Adam Lambert leads a group of students charting invasive plant removal and native plant restoration areas in the Santa Clara riverbed.

George Foulsham

Adam Lambert leads a group of students charting invasive plant removal and native plant restoration areas in the Santa Clara riverbed.

Riparian Restoration Ongoing

University and High School Students Work to Eradicate Arundo Donax

UCSB researchers and Ventura County high school students are joining forces in an effort to rid the Santa Clara River of a noxious invasive species, arundo donax, or giant cane. Tom Dudley, of UCSB’s Riparian InVasion Research Laboratory (RIVR Lab), and research professor Adam Lambert have spearheaded the multiagency effort, alongside students from Santa Paula High School, Foothill Technology High School, and Fillmore High School, in an attempt to banish the nonnative reed from the waterway and reintroduce native species to a 13-mile stretch of river. Dudley, Lambert, and company are using the project as a real-world education on riparian restoration techniques.

The reed removers are taking down the plant either by spraying it with a federally approved herbicide, glyphosate, or chopping down the plants manually with chainsaws and loppers. For the next year, the students will work to propagate native plants from collected seeds, and they are bringing some arundo donax back to school for other students to use in school art projects.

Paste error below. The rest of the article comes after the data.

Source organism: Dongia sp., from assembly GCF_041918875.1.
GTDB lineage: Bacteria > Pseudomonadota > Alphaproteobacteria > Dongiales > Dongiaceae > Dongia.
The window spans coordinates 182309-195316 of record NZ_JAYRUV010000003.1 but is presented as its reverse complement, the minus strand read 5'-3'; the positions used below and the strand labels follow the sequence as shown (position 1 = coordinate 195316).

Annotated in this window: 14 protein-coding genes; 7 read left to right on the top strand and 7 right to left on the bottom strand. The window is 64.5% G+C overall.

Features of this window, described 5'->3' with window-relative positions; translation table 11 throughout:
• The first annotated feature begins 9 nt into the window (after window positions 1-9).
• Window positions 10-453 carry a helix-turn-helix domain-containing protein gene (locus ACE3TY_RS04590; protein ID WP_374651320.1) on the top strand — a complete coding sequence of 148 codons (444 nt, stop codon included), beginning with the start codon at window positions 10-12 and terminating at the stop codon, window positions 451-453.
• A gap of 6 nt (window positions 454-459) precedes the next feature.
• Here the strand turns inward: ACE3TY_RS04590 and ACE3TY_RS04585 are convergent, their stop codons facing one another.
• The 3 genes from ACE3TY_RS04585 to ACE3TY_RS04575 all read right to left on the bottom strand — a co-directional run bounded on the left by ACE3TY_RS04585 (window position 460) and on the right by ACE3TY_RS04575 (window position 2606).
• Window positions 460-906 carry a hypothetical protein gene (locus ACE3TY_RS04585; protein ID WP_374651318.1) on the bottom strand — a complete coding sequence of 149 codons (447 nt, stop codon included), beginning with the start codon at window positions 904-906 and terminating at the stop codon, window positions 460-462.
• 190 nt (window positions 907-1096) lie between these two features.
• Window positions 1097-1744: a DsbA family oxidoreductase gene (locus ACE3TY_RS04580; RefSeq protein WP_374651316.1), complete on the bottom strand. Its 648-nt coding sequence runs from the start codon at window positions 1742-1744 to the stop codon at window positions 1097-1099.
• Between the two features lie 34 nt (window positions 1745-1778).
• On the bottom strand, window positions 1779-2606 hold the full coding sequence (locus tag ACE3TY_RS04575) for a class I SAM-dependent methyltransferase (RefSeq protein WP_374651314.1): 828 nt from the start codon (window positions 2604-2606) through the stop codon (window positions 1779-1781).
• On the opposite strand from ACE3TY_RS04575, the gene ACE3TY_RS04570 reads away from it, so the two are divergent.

Adam Lambert

Thirsty canes of arundo donax create monocultures as it drives out natives.

The arundo plant, believed to have been brought to Southern California in the 1800s as an ornamental and erosion-control plant, has thrived in our region’s riparian environments, choking out native species and taking water with it —arundo drinks up four times as much water as the river plant species it outcompetes. When wildfires scar the drought-dried river valleys, the especially flammable cane ignites the historically fire-shy riversides, acting as a wick and lighting cottonwoods and willows, leaving room for a complete arundo monoculture in its wake, Dudley said.

“Comparatively, the arundo problem that we have in Santa Barbara County is not nearly as bad as it is in a lot of the other waterways in Southern California,” said Santa Barbara Agricultural Commissioner biologist Bree Belyea. Efforts like the Santa Ynez River Tamarisk and Arundo Project, a joint effort between the County Agricultural Commissioner’s office and the city’s Creeks Division, have reduced arundo donax populations along the Santa Ynez River, Arroyo Burro Creek, Rincon Creek, and elsewhere.

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